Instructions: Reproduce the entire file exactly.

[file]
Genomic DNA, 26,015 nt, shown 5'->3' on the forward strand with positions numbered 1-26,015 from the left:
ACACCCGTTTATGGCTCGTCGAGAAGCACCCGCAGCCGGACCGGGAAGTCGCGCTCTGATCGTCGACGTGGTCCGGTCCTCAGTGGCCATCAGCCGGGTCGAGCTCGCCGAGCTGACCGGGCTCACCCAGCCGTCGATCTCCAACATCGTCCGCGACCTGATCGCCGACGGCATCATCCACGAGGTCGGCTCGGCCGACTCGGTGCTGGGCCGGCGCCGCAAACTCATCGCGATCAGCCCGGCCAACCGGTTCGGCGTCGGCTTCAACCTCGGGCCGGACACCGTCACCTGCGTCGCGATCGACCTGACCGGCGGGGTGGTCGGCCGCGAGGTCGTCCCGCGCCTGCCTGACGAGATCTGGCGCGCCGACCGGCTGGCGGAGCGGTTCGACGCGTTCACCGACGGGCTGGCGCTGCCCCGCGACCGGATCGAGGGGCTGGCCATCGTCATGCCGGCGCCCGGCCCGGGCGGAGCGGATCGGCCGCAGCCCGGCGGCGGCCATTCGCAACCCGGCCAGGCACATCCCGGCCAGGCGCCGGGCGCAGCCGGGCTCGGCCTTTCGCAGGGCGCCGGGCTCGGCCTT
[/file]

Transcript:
Genomic DNA, 26,015 nt, shown 5'->3' on the forward strand with positions numbered 1-26,015 from the left:
ACACCCGTTTATGGCTCGTCGAGAAGCACCCGCAGCCGGACCGGGAAGTCGCGCTCTGATCGTCGACGTGGTCCGGTCCTCAGTGGCCATCAGCCGGGTCGAGCTCGCCGAGCTGACCGGGCTCACCCAGCCGTCGATCTCCAACATCGTCCGCGACCTGATCGCCGACGGCATCATCCACGAGGTCGGCTCGGCCGACTCGGTGCTGGGCCGGCGCCGCAAACTCATCGCGATCAGCCCGGCCAACCGGTTCGGCGTCGGCTTCAACCTCGGGCCGGACACCGTCACCTGCGTCGCGATCGACCTGACCGGCGGGGTGGTCGGCCGCGAGGTCGTCCCGCGCCTGCCTGACGAGATCTGGCGCGCCGACCGGCTGGCGGAGCGGTTCGACGCGTTCACCGACGGGCTGGCGCTGCCCCGCGACCGGATCGAGGGGCTGGCCATCGTCATGCCGGCGCCCGGCCCGGGCGGAGCGGATCGGCCGCAGCCCGGCGGCGGCCATTCGCAACCCGGCCAGGCACATCCCGGCCAGGCGCCGGGCGCAGCCGGGCTCGGCCTTTCGCAGGGCGCCGGGCTCGGCCTT